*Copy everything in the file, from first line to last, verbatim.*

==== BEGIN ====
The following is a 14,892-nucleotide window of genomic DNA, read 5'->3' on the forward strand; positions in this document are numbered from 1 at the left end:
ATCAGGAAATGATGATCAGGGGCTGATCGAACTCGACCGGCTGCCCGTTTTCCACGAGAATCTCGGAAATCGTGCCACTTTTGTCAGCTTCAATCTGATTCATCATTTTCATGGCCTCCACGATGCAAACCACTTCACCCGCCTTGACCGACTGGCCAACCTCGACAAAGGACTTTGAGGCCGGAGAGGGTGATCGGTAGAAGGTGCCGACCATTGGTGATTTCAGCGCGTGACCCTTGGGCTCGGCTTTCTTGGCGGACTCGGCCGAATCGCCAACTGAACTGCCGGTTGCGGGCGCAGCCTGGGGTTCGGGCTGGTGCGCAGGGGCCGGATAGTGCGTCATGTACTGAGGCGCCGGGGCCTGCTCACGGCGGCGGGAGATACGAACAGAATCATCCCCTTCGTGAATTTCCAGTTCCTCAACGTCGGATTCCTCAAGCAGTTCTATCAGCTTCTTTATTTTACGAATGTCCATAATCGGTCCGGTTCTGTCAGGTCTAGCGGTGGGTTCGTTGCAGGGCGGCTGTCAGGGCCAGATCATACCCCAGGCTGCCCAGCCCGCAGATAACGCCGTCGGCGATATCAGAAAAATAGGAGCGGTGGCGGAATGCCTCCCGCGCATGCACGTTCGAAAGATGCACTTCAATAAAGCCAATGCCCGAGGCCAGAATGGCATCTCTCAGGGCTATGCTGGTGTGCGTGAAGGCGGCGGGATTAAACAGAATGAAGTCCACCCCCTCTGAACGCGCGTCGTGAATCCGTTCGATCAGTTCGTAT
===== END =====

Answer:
The following is a 14,892-nucleotide window of genomic DNA, read 5'->3' on the forward strand; positions in this document are numbered from 1 at the left end:
ATCAGGAAATGATGATCAGGGGCTGATCGAACTCGACCGGCTGCCCGTTTTCCACGAGAATCTCGGAAATCGTGCCACTTTTGTCAGCTTCAATCTGATTCATCATTTTCATGGCCTCCACGATGCAAACCACTTCACCCGCCTTGACCGACTGGCCAACCTCGACAAAGGACTTTGAGGCCGGAGAGGGTGATCGGTAGAAGGTGCCGACCATTGGTGATTTCAGCGCGTGACCCTTGGGCTCGGCTTTCTTGGCGGACTCGGCCGAATCGCCAACTGAACTGCCGGTTGCGGGCGCAGCCTGGGGTTCGGGCTGGTGCGCAGGGGCCGGATAGTGCGTCATGTACTGAGGCGCCGGGGCCTGCTCACGGCGGCGGGAGATACGAACAGAATCATCCCCTTCGTGAATTTCCAGTTCCTCAACGTCGGATTCCTCAAGCAGTTCTATCAGCTTCTTTATTTTACGAATGTCCATAATCGGTCCGGTTCTGTCAGGTCTAGCGGTGGGTTCGTTGCAGGGCGGCTGTCAGGGCCAGATCATACCCCAGGCTGCCCAGCCCGCAGATAACGCCGTCGGCGATATCAGAAAAATAGGAGCGGTGGCGGAATGCCTCCCGCGCATGCACGTTCGAAAGATGCACTTCAATAAAGCCAATGCCCGAGGCCAGAATGGCATCTCTCAGGGCTATGCTGGTGTGCGTGAAGGCGGCGGGATTAAACAGAATGAAGTCCACCCCCTCTGAACGCGCGTCGTGAATCCGTTCGATCAGTTCGTAT